The Gravedigger's Daughter

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Harper Collins, May 29, 2007 - Fiction - 582 pages
25 Reviews

In 1936 the Schwarts, an immigrant family desperate to escape Nazi Germany, settle in a small town in upstate New York, where the father, a former high school teacher, is demeaned by the only job he can get: gravedigger and cemetery caretaker. After local prejudice and the family's own emotional frailty result in unspeakable tragedy, the gravedigger's daughter, Rebecca, begins her astonishing pilgrimage into America, an odyssey of erotic risk and imaginative daring, ingenious self-invention, and, in the end, a bittersweet—but very "American"—triumph. "You are born here, they will not hurt you"—so the gravedigger has predicted for his daughter, which will turn out to be true.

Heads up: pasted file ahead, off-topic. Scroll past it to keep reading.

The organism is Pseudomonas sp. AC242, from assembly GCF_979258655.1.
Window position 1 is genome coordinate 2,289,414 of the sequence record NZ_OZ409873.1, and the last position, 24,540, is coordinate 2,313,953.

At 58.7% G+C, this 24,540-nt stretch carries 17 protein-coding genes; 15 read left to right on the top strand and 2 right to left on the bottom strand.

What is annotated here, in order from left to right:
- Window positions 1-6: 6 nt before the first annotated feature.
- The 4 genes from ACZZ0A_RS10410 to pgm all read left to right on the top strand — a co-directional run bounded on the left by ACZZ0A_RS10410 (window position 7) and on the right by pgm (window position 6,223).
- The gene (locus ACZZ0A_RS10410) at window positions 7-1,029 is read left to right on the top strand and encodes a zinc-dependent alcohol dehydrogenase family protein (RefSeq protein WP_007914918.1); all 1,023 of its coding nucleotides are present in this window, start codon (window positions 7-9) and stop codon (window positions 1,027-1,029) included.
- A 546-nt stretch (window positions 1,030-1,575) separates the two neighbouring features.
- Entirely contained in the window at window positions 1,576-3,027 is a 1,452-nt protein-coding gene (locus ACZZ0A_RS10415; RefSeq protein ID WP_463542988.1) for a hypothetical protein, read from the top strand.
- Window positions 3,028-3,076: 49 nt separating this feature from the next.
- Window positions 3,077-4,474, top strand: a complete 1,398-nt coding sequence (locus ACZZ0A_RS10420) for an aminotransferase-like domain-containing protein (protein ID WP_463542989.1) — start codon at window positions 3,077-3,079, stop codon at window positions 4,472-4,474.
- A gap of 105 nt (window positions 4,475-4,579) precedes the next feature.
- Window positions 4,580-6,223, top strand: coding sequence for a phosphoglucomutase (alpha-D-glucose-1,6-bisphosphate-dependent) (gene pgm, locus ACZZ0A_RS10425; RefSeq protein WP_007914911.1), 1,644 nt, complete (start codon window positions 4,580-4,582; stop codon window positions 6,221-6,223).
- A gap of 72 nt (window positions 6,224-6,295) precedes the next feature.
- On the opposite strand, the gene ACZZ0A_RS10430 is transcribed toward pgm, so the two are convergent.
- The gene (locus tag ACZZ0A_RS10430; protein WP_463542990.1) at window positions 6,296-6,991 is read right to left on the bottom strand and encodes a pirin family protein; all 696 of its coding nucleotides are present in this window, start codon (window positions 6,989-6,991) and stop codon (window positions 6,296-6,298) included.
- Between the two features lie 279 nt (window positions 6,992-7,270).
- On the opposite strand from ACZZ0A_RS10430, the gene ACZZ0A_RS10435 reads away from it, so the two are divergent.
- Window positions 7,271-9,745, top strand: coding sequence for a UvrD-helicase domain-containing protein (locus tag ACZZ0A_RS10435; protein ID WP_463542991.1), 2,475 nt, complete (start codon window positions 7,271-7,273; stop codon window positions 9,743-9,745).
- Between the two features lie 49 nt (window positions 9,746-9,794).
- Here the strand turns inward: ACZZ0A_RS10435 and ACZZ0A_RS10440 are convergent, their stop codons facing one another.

In The Gravedigger's Daughter, Oates has created a masterpiece of domestic yet mythic realism, at once emotionally engaging and intellectually provocative: an intimately observed testimony to the resilience of the individual to set beside such predecessors as The Falls, Blonde, and We Were the Mulvaneys.

 

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LibraryThing Review

User Review  - BookConcierge - LibraryThing

Huh? It just ends? Oates tortures us for 500 pages and it just ... ends. I wouldn't have read it a all except for book club. Back in the mid 1970s I read a lot of JKO but then I just got tired of her. I won't be reading another (even if my book club selects another of her works). Read full review

LibraryThing Review

User Review  - PrinceAlexander - LibraryThing

This novel is about irreparable Jewish psychological trauma caused by Holocaust and about anti-semitism, which has no borders. Most of reviews of this great work fail to notice that ... I immensely thankful to Joyce Carol Oates for the courage of raising such "uncomfortable" issues. Read full review

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About the author (2007)

Joyce Carol Oats is the Roger S. Berlind Distinquished Professor of the Humanities at Princeton University.

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